Monday, November 11, 2013

Pest control without wasting life

We maintain small planters in which we plant salad greens every spring.  Despite our best efforts at growing them, we almost never get a chance to harvest them.  In a span of a week, the leaves of our veggies will go from solid green leaves to being polka-dotted with evidence of a caterpillar infestation.  The safest way of exterminating the pests while keeping the veggies edible is to peer underneath the leaves with holes, and pick them off manually.  Why should such lives be wasted?  Fortunately, there's no shortage of predators to feed them to, and it alleviates my guilt that I'm killing for the sake of killing.

Eratigena atrica - the giant house spider

An odd thing was that this single web had a visitor hanging underneath.  The one below didn't seem too interested in the caterpillar.  But they tolerated each other for several days.

I loved her bluish tinge, and the red lipstick she put on just to look good.  I can't imagine what creature she had eaten to dye her fangs red.
Eratigena atrica
Araneus Diadematus - the cross spider

With about 30 caterpillars, many of the spiders got a double helping.

Araneus diadematus

Platycryptus californicus

Caterpillars aren't the only pests around though:

Spittlebug - these can be a serious crop pest in larger numbers, but these ones seem to be satisfied with the English Ivy hedges, which I'm more than happy to let them suck on
 In the fall, for a few brief weeks, mushrooms spring up out of our wood mulch.  I dabbed a bit on my tongue this year to test its tingling.  But they were still too wormy to be appetizing.  I waited too long, once again.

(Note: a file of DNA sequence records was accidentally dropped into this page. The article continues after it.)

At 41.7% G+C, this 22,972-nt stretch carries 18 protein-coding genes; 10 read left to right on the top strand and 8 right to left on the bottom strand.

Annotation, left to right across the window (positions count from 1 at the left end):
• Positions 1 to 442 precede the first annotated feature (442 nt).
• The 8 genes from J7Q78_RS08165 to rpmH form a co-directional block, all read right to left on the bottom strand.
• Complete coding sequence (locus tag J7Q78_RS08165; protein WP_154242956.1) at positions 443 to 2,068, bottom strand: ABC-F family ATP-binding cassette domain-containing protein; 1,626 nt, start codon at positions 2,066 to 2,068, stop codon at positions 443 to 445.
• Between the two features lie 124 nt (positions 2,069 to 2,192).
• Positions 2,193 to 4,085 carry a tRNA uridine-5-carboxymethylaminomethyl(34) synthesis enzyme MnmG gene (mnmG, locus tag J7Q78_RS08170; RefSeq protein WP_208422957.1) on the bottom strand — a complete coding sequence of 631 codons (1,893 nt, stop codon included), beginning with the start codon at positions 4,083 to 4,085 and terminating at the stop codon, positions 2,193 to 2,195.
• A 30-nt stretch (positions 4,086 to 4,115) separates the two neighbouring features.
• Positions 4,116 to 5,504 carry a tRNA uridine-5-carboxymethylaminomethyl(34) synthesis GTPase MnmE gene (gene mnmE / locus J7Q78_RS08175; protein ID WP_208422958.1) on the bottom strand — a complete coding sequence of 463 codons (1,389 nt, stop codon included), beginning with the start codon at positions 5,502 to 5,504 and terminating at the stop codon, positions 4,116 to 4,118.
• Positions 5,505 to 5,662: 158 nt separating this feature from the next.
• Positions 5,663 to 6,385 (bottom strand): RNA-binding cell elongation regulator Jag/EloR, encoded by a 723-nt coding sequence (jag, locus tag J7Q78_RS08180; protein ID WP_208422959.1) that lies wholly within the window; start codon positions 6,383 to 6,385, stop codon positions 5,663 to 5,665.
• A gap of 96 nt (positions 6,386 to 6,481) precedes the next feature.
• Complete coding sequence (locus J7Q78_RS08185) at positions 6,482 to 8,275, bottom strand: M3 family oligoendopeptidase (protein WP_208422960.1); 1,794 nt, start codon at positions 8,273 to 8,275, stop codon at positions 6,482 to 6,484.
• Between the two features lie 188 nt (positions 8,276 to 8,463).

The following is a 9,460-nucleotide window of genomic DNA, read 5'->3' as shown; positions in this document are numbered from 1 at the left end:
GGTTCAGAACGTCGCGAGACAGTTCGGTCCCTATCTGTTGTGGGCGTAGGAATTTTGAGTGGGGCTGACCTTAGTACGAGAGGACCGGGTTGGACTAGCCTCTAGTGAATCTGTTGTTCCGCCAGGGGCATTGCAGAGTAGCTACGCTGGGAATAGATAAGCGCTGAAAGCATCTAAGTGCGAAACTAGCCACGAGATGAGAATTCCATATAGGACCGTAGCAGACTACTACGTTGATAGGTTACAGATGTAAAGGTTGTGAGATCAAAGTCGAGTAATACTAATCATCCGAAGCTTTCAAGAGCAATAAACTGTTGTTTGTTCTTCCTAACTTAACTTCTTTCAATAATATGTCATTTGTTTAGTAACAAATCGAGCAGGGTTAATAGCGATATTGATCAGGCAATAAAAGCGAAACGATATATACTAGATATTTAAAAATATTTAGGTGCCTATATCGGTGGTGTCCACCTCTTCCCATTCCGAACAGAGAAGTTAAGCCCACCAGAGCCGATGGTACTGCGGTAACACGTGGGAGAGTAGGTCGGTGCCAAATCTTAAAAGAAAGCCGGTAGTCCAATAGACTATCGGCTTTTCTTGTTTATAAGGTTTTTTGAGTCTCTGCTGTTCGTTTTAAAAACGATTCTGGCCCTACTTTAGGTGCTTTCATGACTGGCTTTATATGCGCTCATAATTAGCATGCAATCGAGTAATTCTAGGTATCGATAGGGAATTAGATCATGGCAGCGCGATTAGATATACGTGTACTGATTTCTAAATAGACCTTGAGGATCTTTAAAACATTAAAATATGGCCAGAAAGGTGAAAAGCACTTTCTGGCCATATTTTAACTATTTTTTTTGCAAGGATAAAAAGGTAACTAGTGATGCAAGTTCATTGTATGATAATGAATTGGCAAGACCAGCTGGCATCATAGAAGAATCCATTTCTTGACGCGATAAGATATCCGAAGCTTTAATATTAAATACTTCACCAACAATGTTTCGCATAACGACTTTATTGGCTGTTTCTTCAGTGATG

A single bolete mushroom was home to probably 40 of these maggots

The spiders appreciated this late-fall meal, a time when there were few other insects wandering about.

Eratigena atrica

Sunday, November 10, 2013

Christmas cactus, a month earlier than normal

With the extraordinarily bright October we had, I would've expected a late blooming of our cactus this year.  In fact, this is the earliest it's ever bloomed, three weeks earlier than last year.  Two flowers are already about to fall off.

No new leaves this year.  Compare it with the 2012 photo.

Being the rebel that he is, this little guy (his gender should be clear to anybody who sees the pollen that he's dropped all over the floor) likes being dormant during the summer, and is most active in the winter.

As per tradition:

Maybe his lack of growth is his way of communicating to me that he needs a new pot.  Without any new growth, his existing leaves will continue to droop.  This year, two of his flowers are already growing right on the floor.